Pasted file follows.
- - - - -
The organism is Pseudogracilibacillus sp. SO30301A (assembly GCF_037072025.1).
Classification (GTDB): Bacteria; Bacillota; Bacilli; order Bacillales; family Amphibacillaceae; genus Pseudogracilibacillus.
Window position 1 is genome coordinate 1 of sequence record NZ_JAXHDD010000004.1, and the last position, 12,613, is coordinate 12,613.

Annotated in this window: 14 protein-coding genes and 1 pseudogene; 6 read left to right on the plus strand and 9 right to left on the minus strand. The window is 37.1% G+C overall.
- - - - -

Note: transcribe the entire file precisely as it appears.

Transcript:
The organism is Pseudogracilibacillus sp. SO30301A (assembly GCF_037072025.1).
Classification (GTDB): Bacteria; Bacillota; Bacilli; order Bacillales; family Amphibacillaceae; genus Pseudogracilibacillus.
Window position 1 is genome coordinate 1 of sequence record NZ_JAXHDD010000004.1, and the last position, 12,613, is coordinate 12,613.

Annotated in this window: 14 protein-coding genes and 1 pseudogene; 6 read left to right on the plus strand and 9 right to left on the minus strand. The window is 37.1% G+C overall.